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Family medicine in post-communist Europe needs a boost. Exploring the position of family medicine in healthcare systems of Central and Eastern Europe and Russia.

Oleszczyk M, Svab I, Seifert B, Krztoń-Królewiecka A, Windak A - BMC Fam Pract (2012)

Bottom Line: Full introduction of family medicine was successful only in Estonia.Some of the unification of the systems may have been the result of the EU request for adequate training that has pushed the policies towards higher standards of training for family medicine.The initial enthusiasm of implementing family medicine has decreased because there was no initiative that would support this movement.

View Article: PubMed Central - HTML - PubMed

Affiliation: Department of Family Medicine, Chair of Internal Medicine and Gerontology, Jagiellonian University Medical College in Krakow, Krakow, Poland. marek.oleszczyk@gmail.com

ABSTRACT

Background: The countries of Central and Eastern Europe have experienced a lot of changes at the end of the 20th century, including changes in the health care systems and especially in primary care. The aim of this paper is to systematically assess the position of family medicine in these countries, using the same methodology within all the countries.

Methods: A key informants survey in 11 Central and Eastern European countries and Russia using a questionnaire developed on the basis of systematic literature review.

Results: Formally, family medicine is accepted as a specialty in all the countries, although the levels of its implementation vary across the countries and the differences are important. In most countries, solo practice is the most predominant organisational form of family medicine. Family medicine is just one of many medical specialties (e.g. paediatrics and gynaecology) in primary health care. Full introduction of family medicine was successful only in Estonia.

Conclusions: Some of the unification of the systems may have been the result of the EU request for adequate training that has pushed the policies towards higher standards of training for family medicine. The initial enthusiasm of implementing family medicine has decreased because there was no initiative that would support this movement. Internal and external stimuli might be needed to continue transition process.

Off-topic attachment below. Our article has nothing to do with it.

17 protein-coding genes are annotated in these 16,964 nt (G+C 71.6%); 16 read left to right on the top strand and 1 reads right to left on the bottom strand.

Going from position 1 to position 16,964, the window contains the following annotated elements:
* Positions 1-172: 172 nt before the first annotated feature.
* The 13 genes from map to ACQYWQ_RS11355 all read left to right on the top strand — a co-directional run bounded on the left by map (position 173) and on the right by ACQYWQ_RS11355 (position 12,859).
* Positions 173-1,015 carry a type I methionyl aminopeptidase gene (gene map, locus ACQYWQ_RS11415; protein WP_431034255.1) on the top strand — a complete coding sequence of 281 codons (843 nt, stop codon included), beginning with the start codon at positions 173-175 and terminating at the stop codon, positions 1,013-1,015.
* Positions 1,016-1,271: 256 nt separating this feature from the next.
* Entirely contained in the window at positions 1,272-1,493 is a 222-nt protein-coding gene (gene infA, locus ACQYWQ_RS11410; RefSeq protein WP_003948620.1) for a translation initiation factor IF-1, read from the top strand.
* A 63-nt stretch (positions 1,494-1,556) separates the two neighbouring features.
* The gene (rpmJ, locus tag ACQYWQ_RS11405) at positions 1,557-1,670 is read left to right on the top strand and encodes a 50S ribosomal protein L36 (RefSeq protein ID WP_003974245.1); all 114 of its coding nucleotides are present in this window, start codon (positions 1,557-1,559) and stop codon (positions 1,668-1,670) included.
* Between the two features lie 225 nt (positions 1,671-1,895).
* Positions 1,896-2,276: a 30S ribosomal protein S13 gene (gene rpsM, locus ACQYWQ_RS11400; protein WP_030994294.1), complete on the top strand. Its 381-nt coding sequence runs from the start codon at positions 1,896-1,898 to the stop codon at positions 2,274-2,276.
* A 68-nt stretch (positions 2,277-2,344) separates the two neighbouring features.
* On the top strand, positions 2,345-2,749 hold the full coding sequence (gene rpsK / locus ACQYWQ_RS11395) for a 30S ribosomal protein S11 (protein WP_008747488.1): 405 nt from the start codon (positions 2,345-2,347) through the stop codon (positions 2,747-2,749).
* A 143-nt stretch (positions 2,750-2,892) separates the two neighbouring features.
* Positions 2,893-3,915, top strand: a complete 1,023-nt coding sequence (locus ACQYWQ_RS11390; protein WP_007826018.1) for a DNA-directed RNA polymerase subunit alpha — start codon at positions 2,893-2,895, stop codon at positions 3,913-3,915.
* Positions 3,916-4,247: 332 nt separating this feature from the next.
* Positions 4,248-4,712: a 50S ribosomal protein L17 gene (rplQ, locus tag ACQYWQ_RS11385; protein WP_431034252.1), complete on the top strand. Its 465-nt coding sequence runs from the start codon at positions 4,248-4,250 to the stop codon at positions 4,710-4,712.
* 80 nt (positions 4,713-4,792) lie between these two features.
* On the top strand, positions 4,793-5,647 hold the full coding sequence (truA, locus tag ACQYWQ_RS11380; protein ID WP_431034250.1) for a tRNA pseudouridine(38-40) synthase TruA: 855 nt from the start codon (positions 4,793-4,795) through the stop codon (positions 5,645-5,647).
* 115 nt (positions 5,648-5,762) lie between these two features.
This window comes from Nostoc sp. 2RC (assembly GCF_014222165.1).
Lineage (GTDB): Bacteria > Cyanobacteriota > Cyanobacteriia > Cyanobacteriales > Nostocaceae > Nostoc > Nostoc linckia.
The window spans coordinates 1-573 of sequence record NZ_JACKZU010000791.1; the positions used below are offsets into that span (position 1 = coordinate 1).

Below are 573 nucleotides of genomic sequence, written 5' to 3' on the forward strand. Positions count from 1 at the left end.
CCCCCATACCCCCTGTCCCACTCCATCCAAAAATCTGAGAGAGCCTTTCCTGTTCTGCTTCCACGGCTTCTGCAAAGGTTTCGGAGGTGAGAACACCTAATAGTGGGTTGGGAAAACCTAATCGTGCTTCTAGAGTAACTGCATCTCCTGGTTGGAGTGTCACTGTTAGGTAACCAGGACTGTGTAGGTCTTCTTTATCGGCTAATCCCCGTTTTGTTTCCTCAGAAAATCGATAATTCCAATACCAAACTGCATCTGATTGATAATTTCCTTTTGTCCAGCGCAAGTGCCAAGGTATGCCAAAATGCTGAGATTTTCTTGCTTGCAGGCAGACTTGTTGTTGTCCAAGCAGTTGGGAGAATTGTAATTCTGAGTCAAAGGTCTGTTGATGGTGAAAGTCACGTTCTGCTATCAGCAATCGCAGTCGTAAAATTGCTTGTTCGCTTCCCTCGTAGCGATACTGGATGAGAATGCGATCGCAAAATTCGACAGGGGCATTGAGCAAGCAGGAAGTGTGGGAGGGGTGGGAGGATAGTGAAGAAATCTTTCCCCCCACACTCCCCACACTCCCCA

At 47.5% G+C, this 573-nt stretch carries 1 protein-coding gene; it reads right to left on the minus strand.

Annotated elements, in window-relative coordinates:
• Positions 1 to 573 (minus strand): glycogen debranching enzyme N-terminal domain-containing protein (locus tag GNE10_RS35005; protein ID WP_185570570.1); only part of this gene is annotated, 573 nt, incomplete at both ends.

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Countries included in the study.
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Figure 2: Countries included in the study.

Mentions: 11 countries of CEE and Russia were finally included for the study. Amongst European Union member states we failed to recruit key informants only from Latvia. The rest of EU-member states studied were Bulgaria (BG), the Czech Republic (CZ), Estonia (EE), Hungary (HU), Lithuania (LT), Poland (PL), Romania (RO), Slovakia (SK) and Slovenia (SI). The non-EU member states studied were Croatia (HR), Montenegro (ME) and Russia (RU) Figure 2.


Family medicine in post-communist Europe needs a boost. Exploring the position of family medicine in healthcare systems of Central and Eastern Europe and Russia.

Oleszczyk M, Svab I, Seifert B, Krztoń-Królewiecka A, Windak A - BMC Fam Pract (2012)

Countries included in the study.
© Copyright Policy - open-access
Related In: Results  -  Collection

License
Show All Figures
getmorefigures.php?uid=PMC3368769&req=5

Figure 2: Countries included in the study.
Mentions: 11 countries of CEE and Russia were finally included for the study. Amongst European Union member states we failed to recruit key informants only from Latvia. The rest of EU-member states studied were Bulgaria (BG), the Czech Republic (CZ), Estonia (EE), Hungary (HU), Lithuania (LT), Poland (PL), Romania (RO), Slovakia (SK) and Slovenia (SI). The non-EU member states studied were Croatia (HR), Montenegro (ME) and Russia (RU) Figure 2.

Bottom Line: Full introduction of family medicine was successful only in Estonia.Some of the unification of the systems may have been the result of the EU request for adequate training that has pushed the policies towards higher standards of training for family medicine.The initial enthusiasm of implementing family medicine has decreased because there was no initiative that would support this movement.

View Article: PubMed Central - HTML - PubMed

Affiliation: Department of Family Medicine, Chair of Internal Medicine and Gerontology, Jagiellonian University Medical College in Krakow, Krakow, Poland. marek.oleszczyk@gmail.com

ABSTRACT

Background: The countries of Central and Eastern Europe have experienced a lot of changes at the end of the 20th century, including changes in the health care systems and especially in primary care. The aim of this paper is to systematically assess the position of family medicine in these countries, using the same methodology within all the countries.

Methods: A key informants survey in 11 Central and Eastern European countries and Russia using a questionnaire developed on the basis of systematic literature review.

Results: Formally, family medicine is accepted as a specialty in all the countries, although the levels of its implementation vary across the countries and the differences are important. In most countries, solo practice is the most predominant organisational form of family medicine. Family medicine is just one of many medical specialties (e.g. paediatrics and gynaecology) in primary health care. Full introduction of family medicine was successful only in Estonia.

Conclusions: Some of the unification of the systems may have been the result of the EU request for adequate training that has pushed the policies towards higher standards of training for family medicine. The initial enthusiasm of implementing family medicine has decreased because there was no initiative that would support this movement. Internal and external stimuli might be needed to continue transition process.

Show MeSH